A Sev­en­ties shrub re­vived

Your ques­tions an­swered

The Daily Telegraph - Gardening - - Front Page - He­len Yemm

A low hedge

We want to plant a low-ish hedge, waist-high max­i­mum, on two sides of our sunny south-fac­ing front gar­den and would like it to be quite low main­te­nance. I want to plant Os­man­thus x burk­woodii but my hus­band is con­cerned that it will be too ram­pant. JILL THOMPSON, VIA EMAIL A south-fac­ing site for a hedge is a bit of a gift. There are nu­mer­ous other flow­er­ing ev­er­greens that would fit the bill: per­son­ally, I would be strongly tempted to for­get for­mal­ity and uni­for­mity and go for a dizzy Mediter­ranean/ New Zealand ev­er­green mix­ture in­volv­ing phlomis, Bu­pleu­rum fru­ti­co­sum, Olearia ili­ci­fo­lia, some up­right rose­mary, cis­tuses, small pit­tospo­rums, Ozotham­nus ros­marini­folius and your sug­gested os­man­thus that would be guar­an­teed to make passers-by smile all sum­mer, and each could be quickly shaped and pruned af­ter flow­er­ing to cre­ate a fab­u­lous lax hedge.

How­ever, if for­mal­ity is what you crave, then re­mem­ber that all ev­er­greens can be pruned to a re­quired height once they have be­come es­tab­lished. Since Os­man­thus x burk­woodii is springflow­er­ing, you would have to cut back a year’s worth of growth im­me­di­ately af­ter it flow­ers in late spring. A fur­ther cut in late sum­mer or au­tumn (to cre­ate a more for­mal hedge) would in­ter­fere with the fol­low­ing spring’s flow­ers if too dras­tic, and should be avoided if pos­si­ble.

New fence cov­er­ings

In April I bought three peren­nial sweet­pea and two camp­sis plants to help cover a new and rather ugly wooden fence. The sweet­pea plants have grown well and are still bloom­ing. Do I have to cut these back or will they just keep go­ing? And what of the camp­sis? Have you ad­vice about their fu­ture care? WIL­LIAM PETRIE, VIA EMAIL Your peren­nial peas are hardy and herba­ceous; that is, they have soft stems that will die back at the end of the grow­ing sea­son and new ones will emerge early next spring that will flower later in the sum­mer. There are two com­monly grown herba­ceous peren­nial peas, Lathyrus lat­i­folius and Lathyrus gran­di­florus, known as the ev­er­last­ing pea, be­cause of its rather thug-like qual­i­ties. If you have three of the lat­ter you may find their growth, once they are es­tab­lished in a year or so, some­what over­whelm­ing. The camp­sis is a woody-stemmed self­cling­ing climber that may be shy to flower un­til it has es­tab­lished a ma­ture frame­work. I should warn you that camp­sis climbs best on stone and brick­work and may have dif­fi­culty cling­ing to your wooden fence. If/when it gets es­tab­lished, prune the pre­vi­ous sum­mer’s shoots back a lit­tle in late spring, and it will flower on the tips of sub­se­quent new growth.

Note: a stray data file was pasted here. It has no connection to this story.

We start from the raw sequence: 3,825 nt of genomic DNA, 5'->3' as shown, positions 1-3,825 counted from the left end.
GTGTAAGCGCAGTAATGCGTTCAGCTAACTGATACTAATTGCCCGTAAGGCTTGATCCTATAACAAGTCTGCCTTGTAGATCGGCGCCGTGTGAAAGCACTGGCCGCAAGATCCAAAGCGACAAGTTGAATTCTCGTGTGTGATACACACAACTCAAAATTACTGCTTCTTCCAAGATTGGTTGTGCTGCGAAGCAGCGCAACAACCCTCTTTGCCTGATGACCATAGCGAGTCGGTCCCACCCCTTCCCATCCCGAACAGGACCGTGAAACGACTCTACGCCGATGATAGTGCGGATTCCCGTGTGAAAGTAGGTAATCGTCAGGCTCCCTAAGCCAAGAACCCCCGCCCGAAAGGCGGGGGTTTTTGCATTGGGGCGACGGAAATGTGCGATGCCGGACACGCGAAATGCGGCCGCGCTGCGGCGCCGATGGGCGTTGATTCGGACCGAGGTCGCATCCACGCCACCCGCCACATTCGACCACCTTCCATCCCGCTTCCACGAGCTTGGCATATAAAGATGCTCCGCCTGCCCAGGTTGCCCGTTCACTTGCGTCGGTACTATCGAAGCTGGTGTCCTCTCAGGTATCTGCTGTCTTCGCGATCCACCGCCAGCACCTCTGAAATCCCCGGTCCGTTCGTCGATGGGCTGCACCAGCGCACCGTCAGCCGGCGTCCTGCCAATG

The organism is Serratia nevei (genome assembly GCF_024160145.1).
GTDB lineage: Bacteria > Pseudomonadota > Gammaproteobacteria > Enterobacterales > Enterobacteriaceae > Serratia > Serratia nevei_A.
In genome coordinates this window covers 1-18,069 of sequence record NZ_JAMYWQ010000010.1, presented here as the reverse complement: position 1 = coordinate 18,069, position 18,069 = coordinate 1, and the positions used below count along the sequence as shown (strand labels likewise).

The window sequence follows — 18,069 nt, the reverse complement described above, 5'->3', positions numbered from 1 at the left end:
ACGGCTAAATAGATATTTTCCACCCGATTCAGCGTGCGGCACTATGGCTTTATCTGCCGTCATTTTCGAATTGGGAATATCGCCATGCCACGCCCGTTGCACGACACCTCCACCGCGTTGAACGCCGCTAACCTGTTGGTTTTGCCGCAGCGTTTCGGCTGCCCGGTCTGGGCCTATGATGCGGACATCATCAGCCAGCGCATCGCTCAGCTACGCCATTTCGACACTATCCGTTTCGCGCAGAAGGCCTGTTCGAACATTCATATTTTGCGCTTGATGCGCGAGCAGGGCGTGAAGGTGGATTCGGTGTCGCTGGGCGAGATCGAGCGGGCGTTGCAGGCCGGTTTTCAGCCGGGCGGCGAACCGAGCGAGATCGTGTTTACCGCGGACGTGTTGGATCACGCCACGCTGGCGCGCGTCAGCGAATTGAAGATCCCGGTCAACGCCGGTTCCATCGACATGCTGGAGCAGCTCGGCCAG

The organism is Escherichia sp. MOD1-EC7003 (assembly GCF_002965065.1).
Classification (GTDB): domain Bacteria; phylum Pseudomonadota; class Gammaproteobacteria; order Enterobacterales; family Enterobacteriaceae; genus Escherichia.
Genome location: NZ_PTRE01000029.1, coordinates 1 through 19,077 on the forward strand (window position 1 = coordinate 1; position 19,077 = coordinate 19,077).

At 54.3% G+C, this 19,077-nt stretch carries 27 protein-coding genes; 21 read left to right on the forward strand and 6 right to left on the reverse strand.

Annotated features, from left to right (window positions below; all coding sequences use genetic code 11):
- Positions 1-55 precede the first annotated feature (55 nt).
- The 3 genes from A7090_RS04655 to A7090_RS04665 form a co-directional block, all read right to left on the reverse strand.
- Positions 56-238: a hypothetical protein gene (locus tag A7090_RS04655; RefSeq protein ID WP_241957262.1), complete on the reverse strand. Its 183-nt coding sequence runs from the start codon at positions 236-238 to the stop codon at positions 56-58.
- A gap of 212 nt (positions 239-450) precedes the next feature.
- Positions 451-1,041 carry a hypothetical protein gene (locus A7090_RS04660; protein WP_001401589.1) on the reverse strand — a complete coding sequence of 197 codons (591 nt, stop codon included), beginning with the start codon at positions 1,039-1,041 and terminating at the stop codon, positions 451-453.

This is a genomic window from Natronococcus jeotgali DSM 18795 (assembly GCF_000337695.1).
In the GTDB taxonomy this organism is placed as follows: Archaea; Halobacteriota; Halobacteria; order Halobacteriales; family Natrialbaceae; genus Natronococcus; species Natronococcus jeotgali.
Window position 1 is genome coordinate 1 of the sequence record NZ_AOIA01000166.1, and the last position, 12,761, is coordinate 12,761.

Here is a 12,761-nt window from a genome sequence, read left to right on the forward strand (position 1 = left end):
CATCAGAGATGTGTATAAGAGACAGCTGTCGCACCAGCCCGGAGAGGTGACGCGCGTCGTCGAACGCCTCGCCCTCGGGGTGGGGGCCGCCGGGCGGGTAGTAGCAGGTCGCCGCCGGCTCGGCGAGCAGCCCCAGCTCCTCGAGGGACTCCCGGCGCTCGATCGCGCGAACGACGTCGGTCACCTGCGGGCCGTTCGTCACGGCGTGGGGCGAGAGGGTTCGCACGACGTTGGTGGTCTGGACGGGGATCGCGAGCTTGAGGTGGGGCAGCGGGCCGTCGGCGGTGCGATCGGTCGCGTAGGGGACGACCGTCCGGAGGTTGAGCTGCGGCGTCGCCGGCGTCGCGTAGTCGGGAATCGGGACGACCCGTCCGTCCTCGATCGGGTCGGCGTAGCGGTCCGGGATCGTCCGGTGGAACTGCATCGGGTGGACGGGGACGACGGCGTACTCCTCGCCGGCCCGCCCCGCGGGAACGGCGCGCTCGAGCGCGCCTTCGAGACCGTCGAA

Over to you…

I love it when you dis­agree with me – it means that at least some of you are pay­ing at­ten­tion. An in­creas­ing num­ber of you have dis­cov­ered the late sum­mer de­lights of aci­dan­thera, the re­fined “glad­die” that has such an in­tox­i­cat­ing scent – and you clearly find grow­ing them eas­ier than I do, so emailed in droves (with pic­tures) bragging. Sev­eral did agree with me, how­ever, that the size of the corms you buy is key. Mrs M. Hutchin­son, from Newquay, is wor­ried about in­sects mak­ing nu­mer­ous holes in the dry, sandy soil in her gar­den. She is sure they are wasps and is con­cerned for her Jack Rus­sell’s wel­fare. In my ex­pe­ri­ence, when wasps nest un­der­ground they usu­ally do so in a dis­used vole tun­nel or some such. These are most prob­a­bly miner bees, im­por­tant pol­li­na­tors. They are not par­tic­u­larly ag­gres­sive, rarely sting and I am sure the in­quis­i­tive Mas­ter Rus­sell will steer clear.

It pains me to have to say that the squishy but ob­vi­ously sweet fruits in a plas­tic bag that I re­ceived from Mrs Joan Rigby, from War­ring­ton, were too far gone to iden­tify. The branches (also en­closed) had thorns, from which I de­duce that they were ed­i­ble wild plums – not bul­laces, sloes or wild damsons, which are all sour, even when ripe.

(As a PS: wild plums like these are ex­cel­lent pricked with a bod­kin, crammed into jars with sugar and cheap su­per­mar­ket brandy and stored for a year.)

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